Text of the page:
The Playgoer: The "Variety" Mess

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Monday, January 09, 2006

The "Variety" Mess

Superfluities' George Hunka reports (by way of UK's The Stage) on the apparent disimissal of critic Matt Wolf as the London critic for Variety over a suprisingly public disagreement with his editor Peter Bart over Billy Elliot. After Woolf gave the show a thumbs-down, Bart--a man, let's face it, with a lot more experience in Hollywood than in theatre, to put it midly--went on the record in his own pages declaring:

Variety's critic greeted the show with a fusillade of words like 'maudlin' and 'lazy,' with Elton John's music described as its 'weakest link.' This caught me off guard, since, in my opinion, Billy Elliot will clearly rank as one of the best musicals of its generation. Not since the opening of The Producers has a show left its audience on such a high.

Gee, not since 2001? Sure that's not reaching too far back, Peter?

While the bullying of Wolf couldn't be any more baldfaced, I do feel compelled to wonder if Variety doesn't have a right to define itself as a very specific kind of trade publications, more concerned with commercial prospects and prognostications than serious aesthetic criticism? If Bart took the opportunity to reconsider why Variety has critics in the first place, then I could respect that. But if he's just going to replace Wolf with a hack toady who will be called a "critic" but just bow to Bart's own personal tastes (or, worse the tastes of the producers--let alone The Producers!), then this is very, very disturbing.

Is it that unimaginable that, one day, even the blessed New York Times--in its mission to promote B'way at all costs--could do the same to a critic?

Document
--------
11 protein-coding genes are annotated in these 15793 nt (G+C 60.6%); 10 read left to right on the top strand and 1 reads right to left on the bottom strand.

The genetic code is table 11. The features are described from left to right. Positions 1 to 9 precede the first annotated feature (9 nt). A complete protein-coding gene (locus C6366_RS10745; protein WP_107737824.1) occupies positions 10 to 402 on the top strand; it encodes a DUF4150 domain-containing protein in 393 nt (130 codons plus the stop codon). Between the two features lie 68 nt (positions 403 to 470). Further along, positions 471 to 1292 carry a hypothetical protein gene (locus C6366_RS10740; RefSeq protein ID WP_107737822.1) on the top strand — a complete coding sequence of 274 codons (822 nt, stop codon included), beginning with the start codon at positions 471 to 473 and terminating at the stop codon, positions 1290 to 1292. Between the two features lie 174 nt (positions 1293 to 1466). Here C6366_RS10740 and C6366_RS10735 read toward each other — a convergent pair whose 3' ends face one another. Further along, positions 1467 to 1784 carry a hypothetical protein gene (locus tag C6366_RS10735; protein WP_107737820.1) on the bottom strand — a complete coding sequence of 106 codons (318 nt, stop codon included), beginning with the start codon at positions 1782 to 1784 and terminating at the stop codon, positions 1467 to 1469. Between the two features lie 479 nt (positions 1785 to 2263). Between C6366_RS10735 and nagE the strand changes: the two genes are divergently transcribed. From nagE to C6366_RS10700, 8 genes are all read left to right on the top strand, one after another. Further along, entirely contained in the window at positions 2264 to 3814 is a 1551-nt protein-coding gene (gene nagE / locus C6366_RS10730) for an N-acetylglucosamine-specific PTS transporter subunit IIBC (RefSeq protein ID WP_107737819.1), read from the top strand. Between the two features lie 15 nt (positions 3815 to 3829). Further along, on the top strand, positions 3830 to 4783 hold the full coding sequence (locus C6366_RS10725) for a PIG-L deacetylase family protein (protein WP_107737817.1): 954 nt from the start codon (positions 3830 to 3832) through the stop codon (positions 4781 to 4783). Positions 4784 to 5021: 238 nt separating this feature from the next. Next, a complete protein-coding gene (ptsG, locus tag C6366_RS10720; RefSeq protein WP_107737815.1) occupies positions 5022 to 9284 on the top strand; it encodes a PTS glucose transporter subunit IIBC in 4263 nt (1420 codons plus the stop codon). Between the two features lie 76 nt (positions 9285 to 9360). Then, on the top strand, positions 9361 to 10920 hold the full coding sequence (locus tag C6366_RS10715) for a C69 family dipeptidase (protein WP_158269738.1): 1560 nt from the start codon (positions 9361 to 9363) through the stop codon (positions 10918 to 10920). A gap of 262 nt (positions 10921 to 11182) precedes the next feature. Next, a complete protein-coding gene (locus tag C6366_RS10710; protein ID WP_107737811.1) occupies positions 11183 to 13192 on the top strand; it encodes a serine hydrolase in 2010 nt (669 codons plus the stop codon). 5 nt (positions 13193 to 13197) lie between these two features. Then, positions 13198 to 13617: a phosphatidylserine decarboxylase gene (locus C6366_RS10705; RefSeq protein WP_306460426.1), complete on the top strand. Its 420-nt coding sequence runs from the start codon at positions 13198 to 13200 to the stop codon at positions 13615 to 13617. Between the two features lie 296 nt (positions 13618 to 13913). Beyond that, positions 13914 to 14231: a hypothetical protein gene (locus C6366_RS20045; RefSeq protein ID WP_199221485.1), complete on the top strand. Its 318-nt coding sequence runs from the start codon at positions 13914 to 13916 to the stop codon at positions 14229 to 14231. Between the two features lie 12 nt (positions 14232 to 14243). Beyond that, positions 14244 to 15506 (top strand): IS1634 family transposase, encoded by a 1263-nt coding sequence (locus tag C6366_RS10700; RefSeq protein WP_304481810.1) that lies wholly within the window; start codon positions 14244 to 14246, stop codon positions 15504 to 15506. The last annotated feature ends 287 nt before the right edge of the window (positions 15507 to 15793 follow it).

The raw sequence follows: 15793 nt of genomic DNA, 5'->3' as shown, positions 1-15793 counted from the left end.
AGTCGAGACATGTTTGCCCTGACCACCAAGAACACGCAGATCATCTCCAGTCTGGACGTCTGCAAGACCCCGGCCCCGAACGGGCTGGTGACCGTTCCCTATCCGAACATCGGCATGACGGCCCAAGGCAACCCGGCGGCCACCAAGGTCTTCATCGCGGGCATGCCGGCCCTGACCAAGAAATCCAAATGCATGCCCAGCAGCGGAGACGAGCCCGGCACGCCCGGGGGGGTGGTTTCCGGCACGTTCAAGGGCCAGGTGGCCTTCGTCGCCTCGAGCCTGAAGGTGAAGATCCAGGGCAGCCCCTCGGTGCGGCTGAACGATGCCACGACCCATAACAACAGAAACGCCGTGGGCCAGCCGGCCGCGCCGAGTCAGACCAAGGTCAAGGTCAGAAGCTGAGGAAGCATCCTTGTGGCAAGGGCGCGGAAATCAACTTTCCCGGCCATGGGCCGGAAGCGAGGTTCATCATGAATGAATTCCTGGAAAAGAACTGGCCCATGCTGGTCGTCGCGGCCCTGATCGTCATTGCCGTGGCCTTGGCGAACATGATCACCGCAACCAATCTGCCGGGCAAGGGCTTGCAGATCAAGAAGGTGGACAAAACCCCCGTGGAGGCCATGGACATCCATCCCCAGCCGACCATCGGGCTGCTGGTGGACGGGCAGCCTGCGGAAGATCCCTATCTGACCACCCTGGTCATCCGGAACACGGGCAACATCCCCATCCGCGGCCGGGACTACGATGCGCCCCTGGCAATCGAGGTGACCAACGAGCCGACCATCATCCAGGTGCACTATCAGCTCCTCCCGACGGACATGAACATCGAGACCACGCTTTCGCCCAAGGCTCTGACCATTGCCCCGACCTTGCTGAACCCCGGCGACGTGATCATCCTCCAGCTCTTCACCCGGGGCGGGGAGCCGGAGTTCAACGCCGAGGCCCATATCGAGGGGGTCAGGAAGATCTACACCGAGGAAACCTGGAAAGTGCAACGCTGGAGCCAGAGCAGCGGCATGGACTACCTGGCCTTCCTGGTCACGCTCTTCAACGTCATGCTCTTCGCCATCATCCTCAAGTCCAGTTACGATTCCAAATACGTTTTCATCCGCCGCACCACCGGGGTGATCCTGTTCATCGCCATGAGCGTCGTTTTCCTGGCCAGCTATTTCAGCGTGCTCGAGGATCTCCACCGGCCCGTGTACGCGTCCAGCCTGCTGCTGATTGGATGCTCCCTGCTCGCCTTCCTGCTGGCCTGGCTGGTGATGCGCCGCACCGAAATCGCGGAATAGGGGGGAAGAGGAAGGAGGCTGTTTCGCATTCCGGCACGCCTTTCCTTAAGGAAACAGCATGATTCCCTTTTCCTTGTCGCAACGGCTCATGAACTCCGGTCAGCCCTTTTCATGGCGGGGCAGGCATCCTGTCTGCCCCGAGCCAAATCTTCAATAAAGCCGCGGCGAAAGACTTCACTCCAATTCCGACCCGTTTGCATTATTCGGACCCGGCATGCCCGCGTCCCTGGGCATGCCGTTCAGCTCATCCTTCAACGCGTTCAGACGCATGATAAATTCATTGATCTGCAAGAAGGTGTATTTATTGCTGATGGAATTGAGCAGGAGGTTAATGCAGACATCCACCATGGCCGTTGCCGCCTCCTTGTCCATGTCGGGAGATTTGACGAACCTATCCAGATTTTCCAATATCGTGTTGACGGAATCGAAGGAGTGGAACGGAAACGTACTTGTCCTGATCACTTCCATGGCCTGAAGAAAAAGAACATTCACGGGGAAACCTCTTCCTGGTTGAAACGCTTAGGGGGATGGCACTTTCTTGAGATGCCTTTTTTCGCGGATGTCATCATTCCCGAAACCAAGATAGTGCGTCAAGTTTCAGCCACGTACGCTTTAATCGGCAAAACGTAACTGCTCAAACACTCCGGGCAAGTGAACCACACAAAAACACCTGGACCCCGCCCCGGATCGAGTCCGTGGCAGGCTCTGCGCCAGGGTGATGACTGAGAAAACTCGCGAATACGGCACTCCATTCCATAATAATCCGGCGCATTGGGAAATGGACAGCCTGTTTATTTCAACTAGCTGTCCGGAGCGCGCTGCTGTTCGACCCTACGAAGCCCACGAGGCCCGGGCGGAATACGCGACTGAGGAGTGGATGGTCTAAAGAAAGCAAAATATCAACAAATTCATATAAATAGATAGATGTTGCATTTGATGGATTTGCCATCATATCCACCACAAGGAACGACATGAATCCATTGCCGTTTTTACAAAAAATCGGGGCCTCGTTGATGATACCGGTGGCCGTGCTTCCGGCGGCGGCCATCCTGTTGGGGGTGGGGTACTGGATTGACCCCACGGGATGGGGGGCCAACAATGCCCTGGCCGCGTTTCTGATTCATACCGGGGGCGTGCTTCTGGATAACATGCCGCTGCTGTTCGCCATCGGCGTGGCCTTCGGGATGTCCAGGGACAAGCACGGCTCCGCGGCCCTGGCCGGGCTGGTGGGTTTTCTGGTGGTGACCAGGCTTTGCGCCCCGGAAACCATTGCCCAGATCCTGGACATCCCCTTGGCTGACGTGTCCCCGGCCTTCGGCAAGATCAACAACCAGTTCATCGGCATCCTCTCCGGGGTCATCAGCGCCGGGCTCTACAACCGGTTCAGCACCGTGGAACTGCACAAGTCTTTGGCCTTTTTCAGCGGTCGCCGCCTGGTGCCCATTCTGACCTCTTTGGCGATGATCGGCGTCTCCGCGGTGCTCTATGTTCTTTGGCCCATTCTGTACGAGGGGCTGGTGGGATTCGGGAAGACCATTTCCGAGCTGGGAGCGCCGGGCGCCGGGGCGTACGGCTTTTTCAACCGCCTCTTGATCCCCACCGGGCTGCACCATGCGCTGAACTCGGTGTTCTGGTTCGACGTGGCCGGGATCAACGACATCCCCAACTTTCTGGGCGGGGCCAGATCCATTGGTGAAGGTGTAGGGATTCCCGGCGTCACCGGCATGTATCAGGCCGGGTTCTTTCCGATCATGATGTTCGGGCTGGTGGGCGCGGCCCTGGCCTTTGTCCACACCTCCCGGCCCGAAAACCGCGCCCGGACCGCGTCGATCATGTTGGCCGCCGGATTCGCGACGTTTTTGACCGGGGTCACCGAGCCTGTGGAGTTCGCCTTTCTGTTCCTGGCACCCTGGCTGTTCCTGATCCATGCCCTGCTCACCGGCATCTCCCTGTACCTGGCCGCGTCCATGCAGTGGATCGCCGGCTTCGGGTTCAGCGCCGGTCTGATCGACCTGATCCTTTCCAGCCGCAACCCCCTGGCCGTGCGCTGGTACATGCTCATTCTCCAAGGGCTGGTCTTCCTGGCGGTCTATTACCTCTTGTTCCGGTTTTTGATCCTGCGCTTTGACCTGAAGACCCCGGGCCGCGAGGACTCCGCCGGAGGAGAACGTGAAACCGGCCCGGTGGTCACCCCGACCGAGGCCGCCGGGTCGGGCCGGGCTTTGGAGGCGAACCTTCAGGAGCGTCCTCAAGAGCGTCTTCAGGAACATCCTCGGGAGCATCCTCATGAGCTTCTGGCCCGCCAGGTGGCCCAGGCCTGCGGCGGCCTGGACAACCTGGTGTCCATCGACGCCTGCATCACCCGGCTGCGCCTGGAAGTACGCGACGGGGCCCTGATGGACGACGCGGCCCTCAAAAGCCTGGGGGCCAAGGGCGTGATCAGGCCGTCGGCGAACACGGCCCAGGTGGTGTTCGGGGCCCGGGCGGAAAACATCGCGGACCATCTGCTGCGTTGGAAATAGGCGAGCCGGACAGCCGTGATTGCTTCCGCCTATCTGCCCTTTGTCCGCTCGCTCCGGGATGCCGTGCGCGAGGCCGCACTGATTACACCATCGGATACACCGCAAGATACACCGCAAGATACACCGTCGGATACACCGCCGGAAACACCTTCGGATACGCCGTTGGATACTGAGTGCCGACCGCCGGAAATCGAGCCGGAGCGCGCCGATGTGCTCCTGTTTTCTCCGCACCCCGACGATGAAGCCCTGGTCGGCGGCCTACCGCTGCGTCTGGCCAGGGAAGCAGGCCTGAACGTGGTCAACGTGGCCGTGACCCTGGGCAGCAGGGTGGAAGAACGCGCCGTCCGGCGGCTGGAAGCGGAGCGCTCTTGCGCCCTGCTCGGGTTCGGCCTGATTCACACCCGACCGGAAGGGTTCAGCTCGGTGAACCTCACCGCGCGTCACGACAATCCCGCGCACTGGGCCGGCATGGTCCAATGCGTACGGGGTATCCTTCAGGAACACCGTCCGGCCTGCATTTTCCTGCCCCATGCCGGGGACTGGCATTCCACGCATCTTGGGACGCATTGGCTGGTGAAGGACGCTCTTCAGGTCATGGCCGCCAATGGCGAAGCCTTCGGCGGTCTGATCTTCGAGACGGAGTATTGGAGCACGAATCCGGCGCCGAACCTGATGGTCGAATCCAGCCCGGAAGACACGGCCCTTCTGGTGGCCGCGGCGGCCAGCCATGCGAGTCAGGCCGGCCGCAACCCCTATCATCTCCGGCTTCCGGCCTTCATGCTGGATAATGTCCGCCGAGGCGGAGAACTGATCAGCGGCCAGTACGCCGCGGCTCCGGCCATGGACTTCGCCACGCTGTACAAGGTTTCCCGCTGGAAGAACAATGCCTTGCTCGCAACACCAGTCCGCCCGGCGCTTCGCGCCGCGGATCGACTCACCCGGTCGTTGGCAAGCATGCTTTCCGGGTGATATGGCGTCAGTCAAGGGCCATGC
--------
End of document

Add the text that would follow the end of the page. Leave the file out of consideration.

3 comments:

George Hunka said...

Not to mention the peculiar treatment accorded to these large West End and Broadway productions. Marilyn Stasio's slam of the Jean Cocteau's Candida (read it here) is far more negative than Wolf's review of Billy Elliot was, but Bart's not calling for her head, and the Cocteau has a lot more to lose from a regular reviewer than an audience-pleaser like Billy Elliot. If only Elton John had played the Rev. James Morell, the Cocteau wouldn't have had Stasio's wrath to contend with.

Anonymous said...

This is very sad. Wolf is a wonderful critic. Perhaps the best "mainstream" critic writing in the US. But he will still be covering London theatre for the International Herald Tribune. And David Benedict, replacing Wolf for Variety, may have liked Billy Elliott, but, as a former arts editor for the Independent (UK), he's a very smart man of the left.

What will most be missing a US perspective on UK work.

Scott Walters said...

The NY Times already did it: back in the 70s, it replaced the splendid and knowledgeable critic Stanley Kaufman (now the film critic at the New Republic) because Broadway producers said his demanding reviews hurting business!